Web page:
AOL Misses Estimates, Finds Continued Weakness On Display Revenues

Given Yahoo’s 20 percent jump in display revenues in Q1, expectations for AOL (NYSE: AOL) have been a little higher since its first solo earnings report in February, when it easily exceeded analysts’ forecasts. This time out, AOL failed to beat the analysts’ consensus of an adjusted profit of $0.69 EPS on $679 million in revenue. In actuality, AOL’s ad revs fell to $664.3 million with net income of $34.7 million ($0.32 EPS).
Looking specifically at AOL’s display revenues, that segment dropped 13 percent, mostly due to weakness on the international side and amid a wider reworking of its sales within under its Ad Desk self-serve platform.
The declines in display were not that unexpected. As Barclays analyst Doug Anmuth pointed out in a research note this week, the “significant disruptions” around AOL’s large sales force re-org at the end of this year into January threw efforts off. The difficulty on the international side of display sales, which were down 29 percent vs. 10 percent domestically, came as AOL winds down its operations in France and Germany.
AOL further explained the display decreases as a reflection of lower volume across its own site network as it tries to reduce the number of ads on its home page to prevent a decrease in traffic while it works to build up its content offerings. The company also said it received $4 million less in revenue from “legacy advertising deals in certain commerce and content areas” that have been de-emphasized, though the release doesn’t provide specifics. As of Q4, AOL had already been backing away from what it calls “low margin domestic search engine campaign management and lead generation affiliate products” as it reworks its own ad efforts.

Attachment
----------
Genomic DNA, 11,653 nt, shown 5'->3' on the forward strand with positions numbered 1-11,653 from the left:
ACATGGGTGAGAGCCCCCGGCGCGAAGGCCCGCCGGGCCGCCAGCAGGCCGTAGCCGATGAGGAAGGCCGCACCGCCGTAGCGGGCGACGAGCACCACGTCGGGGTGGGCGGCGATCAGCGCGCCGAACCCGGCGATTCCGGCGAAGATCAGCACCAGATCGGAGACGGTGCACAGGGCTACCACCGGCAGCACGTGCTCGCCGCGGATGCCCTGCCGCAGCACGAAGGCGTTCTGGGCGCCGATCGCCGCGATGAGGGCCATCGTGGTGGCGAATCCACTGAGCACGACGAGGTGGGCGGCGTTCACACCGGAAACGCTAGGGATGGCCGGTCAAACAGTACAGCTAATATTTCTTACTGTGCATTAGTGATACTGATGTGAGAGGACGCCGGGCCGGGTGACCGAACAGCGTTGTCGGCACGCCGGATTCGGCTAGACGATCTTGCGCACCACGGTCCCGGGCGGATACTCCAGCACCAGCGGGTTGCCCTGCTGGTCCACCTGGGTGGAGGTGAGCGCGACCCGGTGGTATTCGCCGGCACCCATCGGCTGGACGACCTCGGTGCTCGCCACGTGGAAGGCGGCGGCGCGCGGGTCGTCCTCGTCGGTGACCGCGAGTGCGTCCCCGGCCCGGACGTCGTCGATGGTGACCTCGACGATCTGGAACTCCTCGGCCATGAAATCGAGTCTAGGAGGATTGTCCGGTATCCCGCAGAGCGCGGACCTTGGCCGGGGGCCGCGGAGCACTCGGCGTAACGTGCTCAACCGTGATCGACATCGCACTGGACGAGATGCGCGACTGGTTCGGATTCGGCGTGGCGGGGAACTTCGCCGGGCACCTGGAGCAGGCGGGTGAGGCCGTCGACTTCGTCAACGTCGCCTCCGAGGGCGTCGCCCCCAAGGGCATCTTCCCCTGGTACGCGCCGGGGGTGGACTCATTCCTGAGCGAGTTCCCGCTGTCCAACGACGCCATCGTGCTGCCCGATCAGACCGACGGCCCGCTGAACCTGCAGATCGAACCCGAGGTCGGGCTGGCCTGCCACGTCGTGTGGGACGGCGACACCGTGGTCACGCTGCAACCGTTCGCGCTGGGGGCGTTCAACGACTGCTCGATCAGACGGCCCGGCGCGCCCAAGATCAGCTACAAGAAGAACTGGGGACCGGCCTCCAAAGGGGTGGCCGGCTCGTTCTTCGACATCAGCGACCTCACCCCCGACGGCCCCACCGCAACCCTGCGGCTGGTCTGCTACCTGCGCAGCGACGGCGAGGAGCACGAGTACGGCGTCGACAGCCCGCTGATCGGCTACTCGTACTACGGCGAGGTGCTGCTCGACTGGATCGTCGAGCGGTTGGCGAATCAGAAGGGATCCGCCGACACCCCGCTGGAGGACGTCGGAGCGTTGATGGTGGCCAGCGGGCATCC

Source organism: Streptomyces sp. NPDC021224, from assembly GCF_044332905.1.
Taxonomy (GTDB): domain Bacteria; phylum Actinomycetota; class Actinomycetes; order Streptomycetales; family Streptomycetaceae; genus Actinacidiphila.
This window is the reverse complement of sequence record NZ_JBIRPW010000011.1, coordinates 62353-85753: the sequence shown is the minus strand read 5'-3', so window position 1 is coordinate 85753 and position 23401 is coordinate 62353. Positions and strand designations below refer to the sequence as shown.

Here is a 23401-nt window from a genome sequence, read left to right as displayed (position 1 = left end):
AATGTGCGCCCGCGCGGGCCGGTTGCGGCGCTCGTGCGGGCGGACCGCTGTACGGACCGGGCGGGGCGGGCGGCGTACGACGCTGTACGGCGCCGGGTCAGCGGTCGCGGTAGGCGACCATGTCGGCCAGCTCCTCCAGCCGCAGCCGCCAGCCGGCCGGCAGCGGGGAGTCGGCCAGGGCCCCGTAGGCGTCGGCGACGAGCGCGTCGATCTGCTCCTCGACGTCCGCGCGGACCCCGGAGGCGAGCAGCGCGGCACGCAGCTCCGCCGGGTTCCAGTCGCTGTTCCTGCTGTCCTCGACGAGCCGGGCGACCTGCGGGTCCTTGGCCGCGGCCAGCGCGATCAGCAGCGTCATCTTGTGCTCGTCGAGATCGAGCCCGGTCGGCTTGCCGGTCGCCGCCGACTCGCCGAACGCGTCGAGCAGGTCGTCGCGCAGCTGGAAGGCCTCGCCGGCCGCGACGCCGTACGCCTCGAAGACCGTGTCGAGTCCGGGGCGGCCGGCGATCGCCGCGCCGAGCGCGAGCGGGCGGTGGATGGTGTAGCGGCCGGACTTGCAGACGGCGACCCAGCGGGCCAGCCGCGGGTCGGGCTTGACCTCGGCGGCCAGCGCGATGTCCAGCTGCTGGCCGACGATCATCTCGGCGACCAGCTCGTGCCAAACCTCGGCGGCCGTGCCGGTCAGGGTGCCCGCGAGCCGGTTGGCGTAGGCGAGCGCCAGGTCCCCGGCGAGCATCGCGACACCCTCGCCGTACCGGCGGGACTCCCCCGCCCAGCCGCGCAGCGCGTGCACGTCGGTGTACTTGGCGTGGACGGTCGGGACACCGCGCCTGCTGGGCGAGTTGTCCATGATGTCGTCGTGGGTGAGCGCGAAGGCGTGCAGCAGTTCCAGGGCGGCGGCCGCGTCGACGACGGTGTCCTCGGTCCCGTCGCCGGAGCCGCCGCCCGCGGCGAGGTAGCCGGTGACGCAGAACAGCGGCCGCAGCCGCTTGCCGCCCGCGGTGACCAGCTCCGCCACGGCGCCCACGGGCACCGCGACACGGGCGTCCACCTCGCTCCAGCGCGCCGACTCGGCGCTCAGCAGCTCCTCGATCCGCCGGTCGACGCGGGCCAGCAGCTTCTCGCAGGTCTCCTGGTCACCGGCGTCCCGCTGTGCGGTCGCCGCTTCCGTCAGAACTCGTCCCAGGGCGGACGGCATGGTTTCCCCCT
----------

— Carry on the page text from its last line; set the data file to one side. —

One of the other areas that is surely impacting AOL’s ad sales are its subscribers — and yes, even with a 26 percent decline, AOL still has about 4.6 million. Monthly average churn in Q1 was 3 percent, a slight improvement over last year’s 3.7 percent. Those subscribers have always been key to AOL’s display sales, since they immediately were exposed to its ads upon signing in. Now that AOL has dismantled its subscriber acquisition campaigns, the fall off could continue to hurt AOL as it tries to change its model.
Apart from the advertising changes, AOL has been aggressive in its cost cutting as operating expenses fell $139 million in Q1, mostly through staff reductions. Just before AOL released its Q1 earnings figures, it had announced the sale of international instant messaging service ICQ to Russian investment group DST for $187.5 million, less than the $287 million base price that AOL bought ICQ for in 1998 and lower than the $200- to $250 million the company had reportedly been seeking. Before that, AOL sold off its unit for $16.4 million and it promises to either sell or shut down the struggling Bebo social net some time this year.